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Honeywell, Derby, 2010

“Honeywell” burglar alarm, Derby • Another big name, Honeywell is an American technology giant founded in 1906. This looks like it’s from around the 1980s, after their period of branding bell boxes as Honeywell Shield; and though Honeywell are still around, it’s not a name you see on burglar alarms any more. • Spotted: Town centre, Derby, Derbyshire, England, 2010 • Politics: In the Labour constituency of Derby South

Honeywell

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20 replies »

  1. Are the Friedland 6″ under dome bell, those grey bells that are sometimes used for fire alarms? Or are they they small bells commonly used for door bells? Google images are throwing more images of the latter – though think it’s more likely to be the bigger bell in the Honeywell.. Perhaps someone can confirm.

    • Hi. 6″ underdone bells were and are manufactured by a number if firms including Friedland and Tann. The Friedland do make door bells and are very popular company. The 6″ underdome bell was the most popular bell used in burglar alarms. The ones used in intruder alarms were 6 to 12 volt DC operating and a similar, coloured red and operating at 24 volts are used for fire alarms. The Friedland bell made a nice ring. Group 4 Securitas and Modern Alarms (in the long orange cheese wedge bell box) used Tan bells. I think they were a lot cheaper. The industry moved away from bells as bells draw a lot more current than electronic sounders, can sometimes stick and are bigger and require a larger box to house them.

      • Thanks – it will seem silly to you guys but I always wondered why bells went out of favour. I just assumed they were seen as old-fashioned in this electronic age. Interesting to hear the practical reasons.

      • It was always believed that because the noise of the bell came out through the vents that a burglar would squirt foam in via the vents and muffle the noise. Where as the sound from electronic sounders came out the back which was supposedly harder to foam as it would just run down and out at the bottom. It wasn’t unusual in the 70s to go to a site that had been attempted and find all the dummy boxes foamed as well.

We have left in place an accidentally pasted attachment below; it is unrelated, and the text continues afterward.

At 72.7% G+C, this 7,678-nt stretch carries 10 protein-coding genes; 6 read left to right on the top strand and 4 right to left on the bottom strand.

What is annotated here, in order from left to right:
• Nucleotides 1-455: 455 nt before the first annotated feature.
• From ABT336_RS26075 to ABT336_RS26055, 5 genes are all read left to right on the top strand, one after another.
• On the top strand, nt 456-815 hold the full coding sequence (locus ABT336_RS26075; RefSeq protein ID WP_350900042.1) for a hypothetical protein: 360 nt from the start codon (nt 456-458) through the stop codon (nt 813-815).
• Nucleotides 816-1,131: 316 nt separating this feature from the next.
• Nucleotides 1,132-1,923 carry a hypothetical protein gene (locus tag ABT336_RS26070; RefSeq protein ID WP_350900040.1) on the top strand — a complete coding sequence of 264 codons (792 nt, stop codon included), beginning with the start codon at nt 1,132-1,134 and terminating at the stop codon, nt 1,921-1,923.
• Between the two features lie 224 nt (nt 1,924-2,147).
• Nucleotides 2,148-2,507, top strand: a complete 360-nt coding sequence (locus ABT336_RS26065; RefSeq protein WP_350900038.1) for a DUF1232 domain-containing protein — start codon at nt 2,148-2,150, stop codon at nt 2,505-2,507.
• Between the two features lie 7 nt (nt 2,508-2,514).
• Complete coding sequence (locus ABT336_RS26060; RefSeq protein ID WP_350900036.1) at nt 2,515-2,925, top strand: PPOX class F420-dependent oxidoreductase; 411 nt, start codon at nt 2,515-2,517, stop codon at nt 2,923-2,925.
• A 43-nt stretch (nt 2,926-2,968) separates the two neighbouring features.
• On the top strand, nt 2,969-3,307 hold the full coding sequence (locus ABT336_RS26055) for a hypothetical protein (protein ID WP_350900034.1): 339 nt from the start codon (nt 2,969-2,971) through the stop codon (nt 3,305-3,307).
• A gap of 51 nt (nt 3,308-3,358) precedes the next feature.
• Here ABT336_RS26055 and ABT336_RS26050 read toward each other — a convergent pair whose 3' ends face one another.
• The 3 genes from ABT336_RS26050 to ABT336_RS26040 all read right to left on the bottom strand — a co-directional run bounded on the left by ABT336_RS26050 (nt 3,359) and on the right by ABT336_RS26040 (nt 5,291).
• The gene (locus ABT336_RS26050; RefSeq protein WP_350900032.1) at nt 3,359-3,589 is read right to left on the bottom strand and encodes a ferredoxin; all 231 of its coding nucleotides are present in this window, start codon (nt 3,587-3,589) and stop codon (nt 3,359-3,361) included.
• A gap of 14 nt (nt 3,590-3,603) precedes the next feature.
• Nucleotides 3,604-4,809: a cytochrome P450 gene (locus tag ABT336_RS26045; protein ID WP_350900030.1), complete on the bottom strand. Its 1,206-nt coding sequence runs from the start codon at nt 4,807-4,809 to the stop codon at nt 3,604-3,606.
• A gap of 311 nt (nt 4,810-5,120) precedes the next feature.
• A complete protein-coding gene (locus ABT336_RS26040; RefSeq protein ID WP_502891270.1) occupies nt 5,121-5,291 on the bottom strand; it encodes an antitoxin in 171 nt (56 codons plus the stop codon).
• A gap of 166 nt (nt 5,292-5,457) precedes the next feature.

• Thanks for your response Andy, I think I associate the ringing sound more with burglar alarms then the modern sound. I have another question, over the past few days we been looking at the h- type boxes, this Honeywell being the more common/usual type. The ones shown before like the col alarm c- type and the group 4 h-type are rounded where the grills are. In the Nottingham area, acorn alarms and Wilson alarms used a much more square variation that looked like a brick. My point being there are about 4 different types of h/c type boxes. Was this part of a buying group? Or did CQR customly make them up for the company?

        • A number of firms use to make bell boxes, although CQR appeared to have the market edge when the industry moved away from metal bell boxes. A firm, now long gone called Kerland Engineering used to make a number of the metal bell boxes. The names of the firms that made the Polycarbonate bell boxes now escapes me, but one of them was Bridgend Plastics who were later acquired by alarm distributor ATH, who themselves were purchased by Gardiner Security. Gardiner Technology, now called Risco Group also purchased a plastics company that made bell boxes. There were a few others. In London most firms favoured the square S Type bell box with outer London firms using C or H Type. Back in the day we all used to have to purchase the components ourselves and assemble them. The H & C Type boxes were also manufactured in steel. When the industry moved over to plastic two types were used, Polycarbonate, which were used for the live bell boxes and polypropylene, which were cheaper and used for dummy bell boxes. You could always tell the difference as the polycarb bell boxes had a tag at the rear of the bottom. The Polycarb boxes were accepted by BS4737 as being equivalent as steel, but the Polypropylene were not. The long establish or big firms always have and continue to have manufactured their own bell box. In fact, CQR have approached US about designing our OWN bell box.